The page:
Winter Is Coming - Biking in Cold Weather

ColeWorld

Member
Region
USA
Alright, I've settled on a few things - got the Bar Mitts Extreme cold weather and a wool base layer pants/shirt from Minus 33. I'll also get a balaclava. I already have rain pants and jacket and winter pants and ski bibs, so I think I'll see if I can make due with those.

As for riding safety, I found another route to my son's daycare that sticks to quieter streets, so I am feeling pretty good about that. Still not sure what to do about tires. I talked to a worker at my LBS, and he said that for my use case (primarily biking on roads that have been plowed), winter tires with studs would actually be detrimental to control due to the metal studs on the pavement. He didn't have any recommendation for tires that would be better than the ones I have.

That response doesn't seem right to me. Everything I've read says that studs wouldn't be any less safe on dry pavement - just noisier and more resistance rolling. And obviously they'd be better in snow and slush. I'm leaning toward getting the Schwalbe Winter tires. Looks like they come in 27.5x2.0, which would be a bit narrower than my current tire 27.5x2.3.

Appreciate any additional thoughts on the tire question.
 

rich c

Well-Known Member
When you get cold, add a layer on your head. It's the outdoor creed. I ride with a balaclava, snowboard helmet, and ski goggles when it gets really cold. I use Specialized deep winter lobster gloves. https://www.specialized.com/us/en/e...4pFlCEwX3BLL7pfSGAT4GmrzxSd2ptmcaAvjKEALw_wcB
Absolutely get a set of studded tires. My biggest tip is that weather can change in an hour in Chicago, I live in Peoria. What was a pretty decent ride in the morning, can become a collarbone breaker in the evening as the sun gets low. I broke my collarbone because a row of trees was giving just enough shade on the street that it was instantly black ice on a wet street. Frozen slush and footprints are killers, any precipitation on top of ice is a killer.
 

ColeWorld

Member
Region
USA
When you get cold, add a layer on your head. It's the outdoor creed. I ride with a balaclava, snowboard helmet, and ski goggles when it gets really cold. I use Specialized deep winter lobster gloves. https://www.specialized.com/us/en/e...4pFlCEwX3BLL7pfSGAT4GmrzxSd2ptmcaAvjKEALw_wcB
Absolutely get a set of studded tires. My biggest tip is that weather can change in an hour in Chicago, I live in Peoria. What was a pretty decent ride in the morning, can become a collarbone breaker in the evening as the sun gets low. I broke my collarbone because a row of trees was giving just enough shade on the street that it was instantly black ice on a wet street. Frozen slush and footprints are killers, any precipitation on top of ice is a killer.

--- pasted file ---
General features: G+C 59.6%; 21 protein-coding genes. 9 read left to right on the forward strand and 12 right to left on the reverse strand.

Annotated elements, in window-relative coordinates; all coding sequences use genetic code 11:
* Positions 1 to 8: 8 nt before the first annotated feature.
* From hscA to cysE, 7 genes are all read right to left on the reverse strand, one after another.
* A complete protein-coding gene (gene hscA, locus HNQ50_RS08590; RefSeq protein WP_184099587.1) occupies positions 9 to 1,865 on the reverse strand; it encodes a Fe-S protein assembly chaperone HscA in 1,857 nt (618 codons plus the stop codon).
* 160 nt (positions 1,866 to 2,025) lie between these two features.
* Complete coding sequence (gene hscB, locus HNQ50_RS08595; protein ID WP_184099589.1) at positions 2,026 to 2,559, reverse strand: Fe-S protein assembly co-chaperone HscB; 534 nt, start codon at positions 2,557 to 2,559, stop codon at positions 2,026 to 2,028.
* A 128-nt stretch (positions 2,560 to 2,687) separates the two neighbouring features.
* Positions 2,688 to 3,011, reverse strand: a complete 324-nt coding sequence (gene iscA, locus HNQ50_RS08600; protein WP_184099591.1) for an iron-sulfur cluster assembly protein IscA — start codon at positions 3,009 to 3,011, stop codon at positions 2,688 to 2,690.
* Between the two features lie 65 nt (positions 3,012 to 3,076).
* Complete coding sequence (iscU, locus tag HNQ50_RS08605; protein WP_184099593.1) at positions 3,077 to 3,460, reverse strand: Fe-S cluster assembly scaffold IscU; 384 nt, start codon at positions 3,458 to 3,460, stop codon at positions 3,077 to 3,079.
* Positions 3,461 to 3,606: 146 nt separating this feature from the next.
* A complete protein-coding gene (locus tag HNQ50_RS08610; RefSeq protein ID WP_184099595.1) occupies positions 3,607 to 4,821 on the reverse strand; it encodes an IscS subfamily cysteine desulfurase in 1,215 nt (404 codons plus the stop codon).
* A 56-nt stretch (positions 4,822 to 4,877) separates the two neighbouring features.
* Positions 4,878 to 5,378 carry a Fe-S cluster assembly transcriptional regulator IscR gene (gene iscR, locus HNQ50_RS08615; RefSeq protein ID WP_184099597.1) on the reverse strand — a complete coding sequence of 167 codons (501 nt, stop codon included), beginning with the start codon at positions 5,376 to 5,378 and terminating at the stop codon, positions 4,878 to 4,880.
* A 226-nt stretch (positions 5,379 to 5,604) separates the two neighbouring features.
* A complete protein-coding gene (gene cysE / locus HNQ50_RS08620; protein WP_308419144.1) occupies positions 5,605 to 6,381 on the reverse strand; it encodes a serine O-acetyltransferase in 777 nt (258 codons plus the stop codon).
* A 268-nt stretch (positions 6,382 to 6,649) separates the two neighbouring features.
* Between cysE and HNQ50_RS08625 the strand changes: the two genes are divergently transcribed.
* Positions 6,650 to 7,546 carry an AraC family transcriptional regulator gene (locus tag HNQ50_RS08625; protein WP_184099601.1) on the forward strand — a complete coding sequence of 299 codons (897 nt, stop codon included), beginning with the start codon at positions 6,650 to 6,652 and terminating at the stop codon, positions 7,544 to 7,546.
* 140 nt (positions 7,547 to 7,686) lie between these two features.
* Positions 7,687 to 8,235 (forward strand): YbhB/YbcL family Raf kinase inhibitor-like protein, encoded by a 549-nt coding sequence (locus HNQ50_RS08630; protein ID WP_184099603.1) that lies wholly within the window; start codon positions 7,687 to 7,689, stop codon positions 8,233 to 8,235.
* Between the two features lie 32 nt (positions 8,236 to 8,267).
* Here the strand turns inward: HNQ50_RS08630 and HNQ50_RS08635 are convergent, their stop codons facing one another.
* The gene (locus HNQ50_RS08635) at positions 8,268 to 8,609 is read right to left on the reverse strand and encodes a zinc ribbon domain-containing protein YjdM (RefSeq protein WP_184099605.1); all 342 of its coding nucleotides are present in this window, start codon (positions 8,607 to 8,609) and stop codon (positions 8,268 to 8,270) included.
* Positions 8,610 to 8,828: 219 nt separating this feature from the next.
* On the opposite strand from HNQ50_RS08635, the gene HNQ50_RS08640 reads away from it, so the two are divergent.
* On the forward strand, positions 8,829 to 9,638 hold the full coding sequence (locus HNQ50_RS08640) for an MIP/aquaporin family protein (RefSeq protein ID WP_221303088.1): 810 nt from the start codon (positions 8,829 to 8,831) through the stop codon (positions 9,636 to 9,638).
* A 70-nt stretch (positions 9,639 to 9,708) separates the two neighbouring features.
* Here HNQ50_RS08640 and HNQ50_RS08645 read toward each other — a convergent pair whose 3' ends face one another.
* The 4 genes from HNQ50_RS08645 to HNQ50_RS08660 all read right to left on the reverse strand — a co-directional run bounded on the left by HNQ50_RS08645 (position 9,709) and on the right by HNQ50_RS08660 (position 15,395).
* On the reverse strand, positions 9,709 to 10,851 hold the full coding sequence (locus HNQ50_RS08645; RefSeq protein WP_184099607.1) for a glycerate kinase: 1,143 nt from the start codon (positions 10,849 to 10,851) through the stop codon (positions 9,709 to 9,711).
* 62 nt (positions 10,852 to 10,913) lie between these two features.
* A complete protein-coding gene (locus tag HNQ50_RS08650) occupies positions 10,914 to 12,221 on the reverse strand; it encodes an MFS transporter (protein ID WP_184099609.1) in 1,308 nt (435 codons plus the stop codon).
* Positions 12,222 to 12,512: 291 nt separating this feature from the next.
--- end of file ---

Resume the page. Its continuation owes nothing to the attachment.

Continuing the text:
Thanks Rich, that’s exactly the experience I needed to hear. Hope your collarbone has made a full recovery.

Any concerns with moving from. 2.3 inch width to 2.0? I’m thinking if I run the 2.0 width winter tires at the low end of the tire pressure that should alleviate any smoothness and traction disadvantages?
 

mclewis1

Well-Known Member
Region
Canada
City
Fredericton, NB
As for riding safety, I found another route to my son's daycare that sticks to quieter streets, so I am feeling pretty good about that. Still not sure what to do about tires. I talked to a worker at my LBS, and he said that for my use case (primarily biking on roads that have been plowed), winter tires with studs would actually be detrimental to control due to the metal studs on the pavement. He didn't have any recommendation for tires that would be better than the ones I have.

That response doesn't seem right to me. Everything I've read says that studs wouldn't be any less safe on dry pavement - just noisier and more resistance rolling. And obviously they'd be better in snow and slush. I'm leaning toward getting the Schwalbe Winter tires. Looks like they come in 27.5x2.0, which would be a bit narrower than my current tire 27.5x2.3.

Appreciate any additional thoughts on the tire question.
I ride all winter on plowed urban/suburban trails and streets and always use studded tires (in my case 45nrth Khava 2.1" tires). I've noticed aggressively studded tires offer slightly less grip on bare pavement ... and it's a bit worse on wet pavement. It's even more apparent on smooth concrete. Tires like the Schwalbe Winter tires (not the Spikers) that offer fewer studs and more "winter" rubber surface seems to have less issues when there's no snow or ice, but these tires don't do as good a job in accumulated soft snow or slush.